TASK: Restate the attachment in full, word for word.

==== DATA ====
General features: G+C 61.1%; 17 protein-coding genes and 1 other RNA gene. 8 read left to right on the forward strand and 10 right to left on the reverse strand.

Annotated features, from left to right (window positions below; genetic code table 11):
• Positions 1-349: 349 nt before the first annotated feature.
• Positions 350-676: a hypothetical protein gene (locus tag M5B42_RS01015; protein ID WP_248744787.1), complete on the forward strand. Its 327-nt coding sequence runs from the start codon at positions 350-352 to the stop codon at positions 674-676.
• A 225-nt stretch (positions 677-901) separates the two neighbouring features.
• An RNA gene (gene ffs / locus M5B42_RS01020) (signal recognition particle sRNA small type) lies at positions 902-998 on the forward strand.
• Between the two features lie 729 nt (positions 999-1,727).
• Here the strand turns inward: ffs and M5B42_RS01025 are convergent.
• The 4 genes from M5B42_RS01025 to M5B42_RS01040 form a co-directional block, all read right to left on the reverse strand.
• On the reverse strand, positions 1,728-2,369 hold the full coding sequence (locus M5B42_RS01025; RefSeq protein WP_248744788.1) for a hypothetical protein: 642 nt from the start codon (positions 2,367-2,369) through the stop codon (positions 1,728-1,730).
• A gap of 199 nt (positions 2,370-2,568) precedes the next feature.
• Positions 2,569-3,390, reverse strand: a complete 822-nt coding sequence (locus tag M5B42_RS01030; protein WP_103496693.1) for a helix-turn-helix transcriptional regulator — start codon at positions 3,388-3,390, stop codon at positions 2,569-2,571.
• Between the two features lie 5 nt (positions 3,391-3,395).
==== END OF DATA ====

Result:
General features: G+C 61.1%; 17 protein-coding genes and 1 other RNA gene. 8 read left to right on the forward strand and 10 right to left on the reverse strand.

Annotated features, from left to right (window positions below; genetic code table 11):
• Positions 1-349: 349 nt before the first annotated feature.
• Positions 350-676: a hypothetical protein gene (locus tag M5B42_RS01015; protein ID WP_248744787.1), complete on the forward strand. Its 327-nt coding sequence runs from the start codon at positions 350-352 to the stop codon at positions 674-676.
• A 225-nt stretch (positions 677-901) separates the two neighbouring features.
• An RNA gene (gene ffs / locus M5B42_RS01020) (signal recognition particle sRNA small type) lies at positions 902-998 on the forward strand.
• Between the two features lie 729 nt (positions 999-1,727).
• Here the strand turns inward: ffs and M5B42_RS01025 are convergent.
• The 4 genes from M5B42_RS01025 to M5B42_RS01040 form a co-directional block, all read right to left on the reverse strand.
• On the reverse strand, positions 1,728-2,369 hold the full coding sequence (locus M5B42_RS01025; RefSeq protein WP_248744788.1) for a hypothetical protein: 642 nt from the start codon (positions 2,367-2,369) through the stop codon (positions 1,728-1,730).
• A gap of 199 nt (positions 2,370-2,568) precedes the next feature.
• Positions 2,569-3,390, reverse strand: a complete 822-nt coding sequence (locus tag M5B42_RS01030; protein WP_103496693.1) for a helix-turn-helix transcriptional regulator — start codon at positions 3,388-3,390, stop codon at positions 2,569-2,571.
• Between the two features lie 5 nt (positions 3,391-3,395).